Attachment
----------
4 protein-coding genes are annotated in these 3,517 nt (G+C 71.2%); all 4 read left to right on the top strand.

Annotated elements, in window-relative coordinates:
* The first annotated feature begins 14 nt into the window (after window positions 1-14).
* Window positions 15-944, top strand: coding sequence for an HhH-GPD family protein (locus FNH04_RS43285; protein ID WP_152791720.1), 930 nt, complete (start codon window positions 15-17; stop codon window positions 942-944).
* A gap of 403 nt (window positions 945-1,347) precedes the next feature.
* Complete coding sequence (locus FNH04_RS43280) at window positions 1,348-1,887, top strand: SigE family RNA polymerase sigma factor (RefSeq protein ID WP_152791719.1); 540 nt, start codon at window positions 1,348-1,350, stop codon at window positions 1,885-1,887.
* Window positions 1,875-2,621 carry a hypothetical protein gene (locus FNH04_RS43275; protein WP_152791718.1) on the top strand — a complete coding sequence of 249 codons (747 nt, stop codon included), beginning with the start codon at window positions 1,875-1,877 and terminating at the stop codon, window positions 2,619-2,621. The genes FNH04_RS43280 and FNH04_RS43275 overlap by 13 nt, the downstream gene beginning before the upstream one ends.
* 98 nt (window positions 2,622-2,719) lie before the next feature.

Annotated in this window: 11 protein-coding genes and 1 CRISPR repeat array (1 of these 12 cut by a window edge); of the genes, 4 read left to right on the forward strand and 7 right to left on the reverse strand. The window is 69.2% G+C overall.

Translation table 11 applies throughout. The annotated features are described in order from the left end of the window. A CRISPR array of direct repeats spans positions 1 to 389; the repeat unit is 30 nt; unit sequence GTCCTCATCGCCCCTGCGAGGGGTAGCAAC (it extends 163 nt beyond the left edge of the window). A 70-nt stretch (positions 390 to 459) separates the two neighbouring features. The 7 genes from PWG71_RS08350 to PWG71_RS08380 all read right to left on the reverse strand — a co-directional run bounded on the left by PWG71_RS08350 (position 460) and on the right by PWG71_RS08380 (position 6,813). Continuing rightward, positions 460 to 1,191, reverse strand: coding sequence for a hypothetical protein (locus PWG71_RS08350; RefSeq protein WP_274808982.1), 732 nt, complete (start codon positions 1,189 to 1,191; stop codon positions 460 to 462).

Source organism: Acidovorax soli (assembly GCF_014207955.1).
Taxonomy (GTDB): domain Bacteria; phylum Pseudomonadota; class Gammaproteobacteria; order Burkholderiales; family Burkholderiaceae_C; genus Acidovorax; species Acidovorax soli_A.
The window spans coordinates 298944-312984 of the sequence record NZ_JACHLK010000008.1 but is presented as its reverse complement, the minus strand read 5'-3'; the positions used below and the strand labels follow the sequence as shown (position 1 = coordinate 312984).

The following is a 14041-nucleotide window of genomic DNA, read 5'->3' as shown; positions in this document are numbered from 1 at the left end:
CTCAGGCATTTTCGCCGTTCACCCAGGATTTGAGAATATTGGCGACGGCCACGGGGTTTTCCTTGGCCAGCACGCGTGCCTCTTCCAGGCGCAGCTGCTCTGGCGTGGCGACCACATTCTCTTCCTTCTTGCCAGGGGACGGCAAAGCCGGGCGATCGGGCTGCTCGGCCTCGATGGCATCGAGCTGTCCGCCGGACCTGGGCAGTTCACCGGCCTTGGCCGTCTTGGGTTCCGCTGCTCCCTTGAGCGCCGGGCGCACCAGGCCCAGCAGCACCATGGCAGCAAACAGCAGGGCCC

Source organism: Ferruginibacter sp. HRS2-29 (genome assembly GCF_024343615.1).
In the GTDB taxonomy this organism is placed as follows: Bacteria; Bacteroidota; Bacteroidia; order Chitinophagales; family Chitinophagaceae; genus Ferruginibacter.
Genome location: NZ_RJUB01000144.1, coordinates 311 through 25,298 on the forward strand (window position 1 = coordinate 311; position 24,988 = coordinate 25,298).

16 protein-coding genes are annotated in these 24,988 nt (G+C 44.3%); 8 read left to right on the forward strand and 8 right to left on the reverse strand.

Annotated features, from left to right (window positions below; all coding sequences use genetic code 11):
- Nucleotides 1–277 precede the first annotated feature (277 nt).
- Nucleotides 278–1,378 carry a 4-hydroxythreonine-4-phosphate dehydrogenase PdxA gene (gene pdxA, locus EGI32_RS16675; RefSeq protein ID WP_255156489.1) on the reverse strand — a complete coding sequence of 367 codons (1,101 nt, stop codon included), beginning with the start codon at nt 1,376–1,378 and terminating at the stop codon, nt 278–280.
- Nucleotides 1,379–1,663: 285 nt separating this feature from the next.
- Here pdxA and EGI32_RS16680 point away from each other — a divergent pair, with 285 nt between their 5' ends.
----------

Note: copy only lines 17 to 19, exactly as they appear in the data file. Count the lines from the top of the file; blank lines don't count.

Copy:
In the GTDB taxonomy this organism is placed as follows: Bacteria; Bacteroidota; Bacteroidia; order Chitinophagales; family Chitinophagaceae; genus Ferruginibacter.
Genome location: NZ_RJUB01000144.1, coordinates 311 through 25,298 on the forward strand (window position 1 = coordinate 311; position 24,988 = coordinate 25,298).

16 protein-coding genes are annotated in these 24,988 nt (G+C 44.3%); 8 read left to right on the forward strand and 8 right to left on the reverse strand.